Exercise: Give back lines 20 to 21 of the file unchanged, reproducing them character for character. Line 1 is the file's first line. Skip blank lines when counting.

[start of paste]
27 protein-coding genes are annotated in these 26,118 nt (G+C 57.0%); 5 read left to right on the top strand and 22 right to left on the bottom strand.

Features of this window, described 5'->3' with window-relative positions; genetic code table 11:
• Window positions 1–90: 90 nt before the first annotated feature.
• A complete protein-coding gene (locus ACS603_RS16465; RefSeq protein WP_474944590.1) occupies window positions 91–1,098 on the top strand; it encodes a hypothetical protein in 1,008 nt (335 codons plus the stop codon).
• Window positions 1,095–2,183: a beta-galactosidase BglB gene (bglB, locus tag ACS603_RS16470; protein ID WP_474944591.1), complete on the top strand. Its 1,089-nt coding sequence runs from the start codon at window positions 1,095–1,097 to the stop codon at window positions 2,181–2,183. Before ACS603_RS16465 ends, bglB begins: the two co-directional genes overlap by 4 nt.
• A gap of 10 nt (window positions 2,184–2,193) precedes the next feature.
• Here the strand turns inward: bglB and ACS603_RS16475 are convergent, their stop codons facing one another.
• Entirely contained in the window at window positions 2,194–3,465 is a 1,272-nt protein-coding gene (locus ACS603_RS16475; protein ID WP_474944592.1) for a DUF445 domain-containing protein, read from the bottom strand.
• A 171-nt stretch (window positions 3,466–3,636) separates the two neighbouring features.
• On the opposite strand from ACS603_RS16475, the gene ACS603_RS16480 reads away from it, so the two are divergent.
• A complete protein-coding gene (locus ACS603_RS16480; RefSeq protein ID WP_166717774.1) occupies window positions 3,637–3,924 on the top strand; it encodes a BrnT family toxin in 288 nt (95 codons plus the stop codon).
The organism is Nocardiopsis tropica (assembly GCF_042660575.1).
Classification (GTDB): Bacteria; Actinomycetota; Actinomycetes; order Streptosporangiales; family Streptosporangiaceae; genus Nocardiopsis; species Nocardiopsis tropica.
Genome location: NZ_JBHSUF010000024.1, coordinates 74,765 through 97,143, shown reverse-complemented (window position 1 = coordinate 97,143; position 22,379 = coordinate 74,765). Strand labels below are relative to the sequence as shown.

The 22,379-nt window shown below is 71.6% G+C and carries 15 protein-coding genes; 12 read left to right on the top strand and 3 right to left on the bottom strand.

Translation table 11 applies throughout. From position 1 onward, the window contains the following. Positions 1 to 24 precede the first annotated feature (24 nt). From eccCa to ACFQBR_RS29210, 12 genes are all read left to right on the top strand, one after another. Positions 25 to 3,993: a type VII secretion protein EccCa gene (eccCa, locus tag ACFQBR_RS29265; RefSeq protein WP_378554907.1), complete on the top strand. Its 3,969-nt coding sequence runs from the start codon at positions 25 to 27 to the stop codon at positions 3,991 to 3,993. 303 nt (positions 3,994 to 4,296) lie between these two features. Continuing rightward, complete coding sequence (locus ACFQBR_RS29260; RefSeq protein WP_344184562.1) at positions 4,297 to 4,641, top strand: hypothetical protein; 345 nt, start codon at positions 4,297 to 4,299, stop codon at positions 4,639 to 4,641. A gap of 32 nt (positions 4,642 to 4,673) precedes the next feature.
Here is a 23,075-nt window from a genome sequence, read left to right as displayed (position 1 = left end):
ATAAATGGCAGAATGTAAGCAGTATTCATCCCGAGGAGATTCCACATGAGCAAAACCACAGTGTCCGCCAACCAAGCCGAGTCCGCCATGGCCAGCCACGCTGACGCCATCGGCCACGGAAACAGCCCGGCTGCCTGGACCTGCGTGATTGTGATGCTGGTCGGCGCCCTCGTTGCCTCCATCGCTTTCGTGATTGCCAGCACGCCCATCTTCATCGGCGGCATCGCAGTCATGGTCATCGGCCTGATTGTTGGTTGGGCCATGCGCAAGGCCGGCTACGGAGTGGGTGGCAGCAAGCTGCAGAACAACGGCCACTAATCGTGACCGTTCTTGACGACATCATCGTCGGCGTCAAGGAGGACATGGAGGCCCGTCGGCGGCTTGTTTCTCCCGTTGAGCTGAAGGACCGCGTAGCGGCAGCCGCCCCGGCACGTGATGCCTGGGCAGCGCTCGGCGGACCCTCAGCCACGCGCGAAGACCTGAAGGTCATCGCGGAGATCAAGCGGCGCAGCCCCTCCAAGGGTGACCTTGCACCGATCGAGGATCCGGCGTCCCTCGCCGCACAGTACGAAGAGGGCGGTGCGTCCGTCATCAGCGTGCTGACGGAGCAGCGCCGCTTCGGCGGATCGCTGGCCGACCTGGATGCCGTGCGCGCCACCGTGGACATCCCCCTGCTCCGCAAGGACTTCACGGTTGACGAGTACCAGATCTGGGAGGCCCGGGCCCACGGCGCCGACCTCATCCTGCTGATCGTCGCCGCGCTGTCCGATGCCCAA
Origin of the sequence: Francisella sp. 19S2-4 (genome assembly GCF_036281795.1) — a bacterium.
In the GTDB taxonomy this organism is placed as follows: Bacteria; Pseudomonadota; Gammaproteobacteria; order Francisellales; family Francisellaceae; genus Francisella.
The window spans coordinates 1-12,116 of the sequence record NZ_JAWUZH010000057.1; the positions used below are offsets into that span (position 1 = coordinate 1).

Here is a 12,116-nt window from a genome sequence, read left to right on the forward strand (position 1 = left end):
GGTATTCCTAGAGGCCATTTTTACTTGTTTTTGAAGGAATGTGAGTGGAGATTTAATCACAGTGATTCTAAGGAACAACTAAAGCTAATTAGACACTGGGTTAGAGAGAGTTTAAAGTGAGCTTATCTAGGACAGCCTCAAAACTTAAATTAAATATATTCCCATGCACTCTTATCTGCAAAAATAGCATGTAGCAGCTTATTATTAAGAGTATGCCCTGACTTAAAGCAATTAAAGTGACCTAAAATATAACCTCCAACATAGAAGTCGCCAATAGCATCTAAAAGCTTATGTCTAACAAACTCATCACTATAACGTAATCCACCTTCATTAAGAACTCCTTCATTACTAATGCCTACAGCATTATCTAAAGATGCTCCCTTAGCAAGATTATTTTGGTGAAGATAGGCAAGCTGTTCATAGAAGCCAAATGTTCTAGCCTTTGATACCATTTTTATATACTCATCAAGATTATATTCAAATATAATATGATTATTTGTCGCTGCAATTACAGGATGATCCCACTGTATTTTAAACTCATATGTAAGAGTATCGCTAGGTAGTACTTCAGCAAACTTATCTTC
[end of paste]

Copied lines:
In the GTDB taxonomy this organism is placed as follows: Bacteria; Pseudomonadota; Gammaproteobacteria; order Francisellales; family Francisellaceae; genus Francisella.
The window spans coordinates 1-12,116 of the sequence record NZ_JAWUZH010000057.1; the positions used below are offsets into that span (position 1 = coordinate 1).